Common Kestrel 3 near Miyun reservoir on the 19/3/2012. Two were seen just south of Miyun reservoir dam while the third was at Hou Ba Jia Zhuang.

Great Bustard                  3 distant birds at Hou Ba Jia Zhuang, Miyun reservoir on the 19/3/2012.

Eurasian Coot                  108 at Hou Ba Jia Zhuang, Miyun reservoir on the 19/3/2012.

Siberian Crane 3, a family party with two adults and a first year, at Miyun reservoir on the 19/3/2012. First seen at Hou Ba Jia Zhuang in the late morning what were undoubtedly these same three birds were later seen at Bulaotun. Rare in Beijing – the only previous sighting from Beijing was of a bird at Wild Duck Lake in March 2008. Terry suggested that the easterly winds of the previous weekend might have drifted this bird, and the White-naped Cranes, inland from the Hebei coast.

White-naped Crane 256 at Bulaotun, Miyun reservoir on the 19/3/2012. 240 had been counted at Hou Ba Jia Zhuang earlier in the day but these were probably part of the group later seen at Bulaotun. Possibly only the second three figure count for Beijing  – but not the largest as 500 birds were reported at Miyun reservoir  one day later that our sighting in 2011 (fide “Xiaoming” in a BirdForum posting of 20 March 2011)

Common Crane 620 at Bulaotun, Miyun reservoir on the 19/3/2012. 100 had been estimated at Hou Ba Jia Zhuang earlier in the day but these were probably part of the group later seen at Bulaotun.

Northern Lapwing                  6 around Miyun reservoir (four at Hou Ba Jia Zhuang & two at Bulaotun) on the 19/3/2012.

Long-billed Plover                  1 besides the Chao river when viewed from the Xin Zhuang bridge near Taishitun, Miyun on the 19/3/2012.

Kentish Plover                  2 at Hou Ba Jia Zhuang, Miyun reservoir on the 19/3/2012.

Black-headed Gull                  61 at Hou Ba Jia Zhuang, Miyun reservoir on the 19/3/2012.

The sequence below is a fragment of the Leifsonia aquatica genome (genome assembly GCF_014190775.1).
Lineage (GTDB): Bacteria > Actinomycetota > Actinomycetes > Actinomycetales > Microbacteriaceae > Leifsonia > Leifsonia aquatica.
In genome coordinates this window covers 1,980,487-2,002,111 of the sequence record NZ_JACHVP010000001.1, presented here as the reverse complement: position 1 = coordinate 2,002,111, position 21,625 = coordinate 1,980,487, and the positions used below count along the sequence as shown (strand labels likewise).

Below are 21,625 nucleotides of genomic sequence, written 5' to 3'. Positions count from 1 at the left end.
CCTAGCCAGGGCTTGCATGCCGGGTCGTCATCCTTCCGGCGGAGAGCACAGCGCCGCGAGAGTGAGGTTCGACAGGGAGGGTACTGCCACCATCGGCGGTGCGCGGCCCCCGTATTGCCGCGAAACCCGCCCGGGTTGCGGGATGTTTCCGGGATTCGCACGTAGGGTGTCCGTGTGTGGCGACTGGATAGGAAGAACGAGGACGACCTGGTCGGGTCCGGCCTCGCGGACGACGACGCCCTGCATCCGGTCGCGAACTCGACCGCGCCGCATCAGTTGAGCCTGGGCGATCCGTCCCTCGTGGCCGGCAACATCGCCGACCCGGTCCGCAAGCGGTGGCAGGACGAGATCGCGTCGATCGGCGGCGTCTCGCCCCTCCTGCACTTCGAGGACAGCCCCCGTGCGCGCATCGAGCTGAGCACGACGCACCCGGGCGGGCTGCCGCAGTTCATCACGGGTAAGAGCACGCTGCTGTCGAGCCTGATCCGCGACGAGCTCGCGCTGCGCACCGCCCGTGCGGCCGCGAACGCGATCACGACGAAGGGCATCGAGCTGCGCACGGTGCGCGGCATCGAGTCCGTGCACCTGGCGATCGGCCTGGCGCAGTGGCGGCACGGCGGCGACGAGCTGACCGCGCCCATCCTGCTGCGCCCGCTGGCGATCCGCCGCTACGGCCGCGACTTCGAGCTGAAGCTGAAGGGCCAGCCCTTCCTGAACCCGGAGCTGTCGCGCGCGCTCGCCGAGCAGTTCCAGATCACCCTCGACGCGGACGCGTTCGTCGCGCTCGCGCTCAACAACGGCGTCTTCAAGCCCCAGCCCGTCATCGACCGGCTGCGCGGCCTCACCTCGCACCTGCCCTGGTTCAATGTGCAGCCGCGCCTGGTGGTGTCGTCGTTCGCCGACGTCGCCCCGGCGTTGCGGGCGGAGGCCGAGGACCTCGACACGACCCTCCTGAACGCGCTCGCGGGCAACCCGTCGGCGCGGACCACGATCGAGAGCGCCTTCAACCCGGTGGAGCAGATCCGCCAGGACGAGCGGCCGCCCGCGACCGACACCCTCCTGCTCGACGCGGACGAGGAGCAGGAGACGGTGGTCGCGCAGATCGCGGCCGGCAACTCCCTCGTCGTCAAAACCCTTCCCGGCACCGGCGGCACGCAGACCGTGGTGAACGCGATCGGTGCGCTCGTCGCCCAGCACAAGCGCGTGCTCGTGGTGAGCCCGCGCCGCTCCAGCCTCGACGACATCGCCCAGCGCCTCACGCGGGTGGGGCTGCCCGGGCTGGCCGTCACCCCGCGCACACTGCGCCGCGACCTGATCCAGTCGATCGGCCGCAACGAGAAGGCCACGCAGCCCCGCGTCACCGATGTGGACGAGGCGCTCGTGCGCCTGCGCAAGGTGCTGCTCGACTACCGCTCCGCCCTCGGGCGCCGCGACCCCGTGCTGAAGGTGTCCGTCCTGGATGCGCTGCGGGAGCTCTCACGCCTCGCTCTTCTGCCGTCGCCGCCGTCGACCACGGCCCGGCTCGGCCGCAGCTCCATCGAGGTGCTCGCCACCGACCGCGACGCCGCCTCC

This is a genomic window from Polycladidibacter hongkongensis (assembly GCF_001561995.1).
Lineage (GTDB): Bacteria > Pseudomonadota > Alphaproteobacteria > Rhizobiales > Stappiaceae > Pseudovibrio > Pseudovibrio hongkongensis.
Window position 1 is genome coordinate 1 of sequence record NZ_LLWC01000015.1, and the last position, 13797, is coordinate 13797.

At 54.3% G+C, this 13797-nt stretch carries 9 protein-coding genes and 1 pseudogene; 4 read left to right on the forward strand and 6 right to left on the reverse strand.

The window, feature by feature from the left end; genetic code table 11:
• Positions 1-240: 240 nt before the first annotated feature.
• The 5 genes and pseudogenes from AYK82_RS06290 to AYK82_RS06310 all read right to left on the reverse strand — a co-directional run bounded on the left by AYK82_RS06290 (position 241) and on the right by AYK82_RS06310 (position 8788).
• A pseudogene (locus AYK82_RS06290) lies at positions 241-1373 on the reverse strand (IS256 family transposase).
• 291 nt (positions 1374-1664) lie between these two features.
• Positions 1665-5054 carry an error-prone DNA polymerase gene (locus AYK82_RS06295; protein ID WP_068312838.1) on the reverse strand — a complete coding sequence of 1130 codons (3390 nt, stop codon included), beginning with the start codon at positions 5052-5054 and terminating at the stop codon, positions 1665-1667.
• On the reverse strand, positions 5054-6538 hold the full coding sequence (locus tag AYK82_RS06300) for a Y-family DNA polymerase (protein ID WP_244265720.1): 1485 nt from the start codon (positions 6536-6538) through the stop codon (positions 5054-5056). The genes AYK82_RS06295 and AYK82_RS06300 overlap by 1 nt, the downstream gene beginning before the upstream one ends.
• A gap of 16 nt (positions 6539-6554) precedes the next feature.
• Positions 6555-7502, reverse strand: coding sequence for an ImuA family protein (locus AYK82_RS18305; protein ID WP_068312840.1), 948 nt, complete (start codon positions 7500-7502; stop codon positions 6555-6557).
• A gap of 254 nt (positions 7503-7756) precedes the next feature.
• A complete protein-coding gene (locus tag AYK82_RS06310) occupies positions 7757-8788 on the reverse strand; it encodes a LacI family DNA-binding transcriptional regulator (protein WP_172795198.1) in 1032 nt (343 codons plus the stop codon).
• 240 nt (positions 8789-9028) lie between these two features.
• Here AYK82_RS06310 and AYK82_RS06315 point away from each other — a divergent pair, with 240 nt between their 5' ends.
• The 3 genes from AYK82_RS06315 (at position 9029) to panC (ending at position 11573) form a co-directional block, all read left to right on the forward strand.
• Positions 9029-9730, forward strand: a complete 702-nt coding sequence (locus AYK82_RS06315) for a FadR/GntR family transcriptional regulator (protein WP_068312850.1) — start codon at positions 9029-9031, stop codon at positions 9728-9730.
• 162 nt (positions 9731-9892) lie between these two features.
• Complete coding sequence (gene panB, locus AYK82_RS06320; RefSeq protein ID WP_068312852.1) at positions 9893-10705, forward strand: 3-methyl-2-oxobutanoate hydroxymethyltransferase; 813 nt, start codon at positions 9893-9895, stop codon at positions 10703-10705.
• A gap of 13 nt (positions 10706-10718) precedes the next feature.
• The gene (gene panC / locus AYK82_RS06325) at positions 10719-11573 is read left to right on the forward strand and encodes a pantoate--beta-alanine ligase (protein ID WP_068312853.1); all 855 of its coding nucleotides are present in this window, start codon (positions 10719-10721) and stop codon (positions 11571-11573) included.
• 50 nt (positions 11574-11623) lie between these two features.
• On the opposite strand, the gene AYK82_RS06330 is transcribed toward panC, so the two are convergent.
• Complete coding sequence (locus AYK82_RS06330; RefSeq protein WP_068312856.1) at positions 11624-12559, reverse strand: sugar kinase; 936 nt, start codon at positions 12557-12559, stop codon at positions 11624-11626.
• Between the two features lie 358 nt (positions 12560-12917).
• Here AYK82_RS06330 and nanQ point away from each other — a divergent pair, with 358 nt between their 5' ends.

Mongolian Gull                  2 at Hou Ba Jia Zhuang, Miyun reservoir on the 19/3/2012.

Oriental Turtle Dove                  2 around Miyun reservoir on the 19/3/2012.

Eurasian Collared Dove                  1 near Bulaotun, Miyun reservoir on the 19/3/2012.

Chinese Grey Shrike                  1 at Bulaotun, Miyun reservoir on the 19/3/2012.

Black-billed Magpie                  80 around Miyun reservoir & Miyun town on the 19/3/2012.

Carrion Crow                  4 flew north high over Bulaotun, Miyun reservoir at 16h45 on the 19/3/2012.

Eurasian Skylark                  2 singles at Hou Ba Jia Zhuang, Miyun reservoir on the 19/3/2012.

White-cheeked Starling                  2 in Hou Ba Jia Zhuang village, Miyun reservoir on the 19/3/2012.

Common Starling                  1 at Hou Ba Jia Zhuang, Miyun reservoir on the 19/3/2012.

Eurasian Tree Sparrow                  Present but not counted around Miyun reservoir on the 19/3/2012.

White Wagtail 14 around Miyun reservoir on the 19/3/2012. These included 12 besides the Chaohe when viewed from the Xin Zhuang Bridge. Seven birds were seen well enough to racially assign & they were all leucopsis.

Meadow Bunting                  3 around Miyun reservoir on the 19/3/2012.

Pallas’s Bunting                  8 around Miyun reservoir on the 19/3/2012.